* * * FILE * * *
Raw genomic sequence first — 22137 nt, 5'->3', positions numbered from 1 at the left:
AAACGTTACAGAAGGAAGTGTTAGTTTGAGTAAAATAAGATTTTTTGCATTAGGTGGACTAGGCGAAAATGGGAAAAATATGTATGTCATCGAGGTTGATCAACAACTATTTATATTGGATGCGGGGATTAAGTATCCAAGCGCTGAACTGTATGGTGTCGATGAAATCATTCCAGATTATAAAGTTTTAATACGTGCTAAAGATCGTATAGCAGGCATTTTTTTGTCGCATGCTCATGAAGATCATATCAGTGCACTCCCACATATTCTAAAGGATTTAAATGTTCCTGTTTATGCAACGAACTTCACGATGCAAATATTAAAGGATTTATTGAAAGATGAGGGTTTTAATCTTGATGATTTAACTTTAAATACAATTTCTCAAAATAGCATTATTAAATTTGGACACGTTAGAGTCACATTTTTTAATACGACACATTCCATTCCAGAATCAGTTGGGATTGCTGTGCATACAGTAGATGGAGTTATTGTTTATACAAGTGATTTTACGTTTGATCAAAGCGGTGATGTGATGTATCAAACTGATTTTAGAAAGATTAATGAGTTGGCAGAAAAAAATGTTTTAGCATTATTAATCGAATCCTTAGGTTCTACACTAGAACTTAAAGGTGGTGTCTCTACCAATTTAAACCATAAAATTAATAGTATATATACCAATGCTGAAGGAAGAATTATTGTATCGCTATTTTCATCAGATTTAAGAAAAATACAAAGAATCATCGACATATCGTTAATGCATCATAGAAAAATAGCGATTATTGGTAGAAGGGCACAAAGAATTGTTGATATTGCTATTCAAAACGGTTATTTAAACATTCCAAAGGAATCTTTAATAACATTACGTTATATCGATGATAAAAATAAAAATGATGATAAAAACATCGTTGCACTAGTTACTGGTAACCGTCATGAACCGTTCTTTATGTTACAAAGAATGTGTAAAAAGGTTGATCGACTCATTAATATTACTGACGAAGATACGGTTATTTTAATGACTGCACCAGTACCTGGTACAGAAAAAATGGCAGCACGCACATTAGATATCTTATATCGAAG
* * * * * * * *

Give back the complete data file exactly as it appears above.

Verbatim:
Raw genomic sequence first — 22137 nt, 5'->3', positions numbered from 1 at the left:
AAACGTTACAGAAGGAAGTGTTAGTTTGAGTAAAATAAGATTTTTTGCATTAGGTGGACTAGGCGAAAATGGGAAAAATATGTATGTCATCGAGGTTGATCAACAACTATTTATATTGGATGCGGGGATTAAGTATCCAAGCGCTGAACTGTATGGTGTCGATGAAATCATTCCAGATTATAAAGTTTTAATACGTGCTAAAGATCGTATAGCAGGCATTTTTTTGTCGCATGCTCATGAAGATCATATCAGTGCACTCCCACATATTCTAAAGGATTTAAATGTTCCTGTTTATGCAACGAACTTCACGATGCAAATATTAAAGGATTTATTGAAAGATGAGGGTTTTAATCTTGATGATTTAACTTTAAATACAATTTCTCAAAATAGCATTATTAAATTTGGACACGTTAGAGTCACATTTTTTAATACGACACATTCCATTCCAGAATCAGTTGGGATTGCTGTGCATACAGTAGATGGAGTTATTGTTTATACAAGTGATTTTACGTTTGATCAAAGCGGTGATGTGATGTATCAAACTGATTTTAGAAAGATTAATGAGTTGGCAGAAAAAAATGTTTTAGCATTATTAATCGAATCCTTAGGTTCTACACTAGAACTTAAAGGTGGTGTCTCTACCAATTTAAACCATAAAATTAATAGTATATATACCAATGCTGAAGGAAGAATTATTGTATCGCTATTTTCATCAGATTTAAGAAAAATACAAAGAATCATCGACATATCGTTAATGCATCATAGAAAAATAGCGATTATTGGTAGAAGGGCACAAAGAATTGTTGATATTGCTATTCAAAACGGTTATTTAAACATTCCAAAGGAATCTTTAATAACATTACGTTATATCGATGATAAAAATAAAAATGATGATAAAAACATCGTTGCACTAGTTACTGGTAACCGTCATGAACCGTTCTTTATGTTACAAAGAATGTGTAAAAAGGTTGATCGACTCATTAATATTACTGACGAAGATACGGTTATTTTAATGACTGCACCAGTACCTGGTACAGAAAAAATGGCAGCACGCACATTAGATATCTTATATCGAAG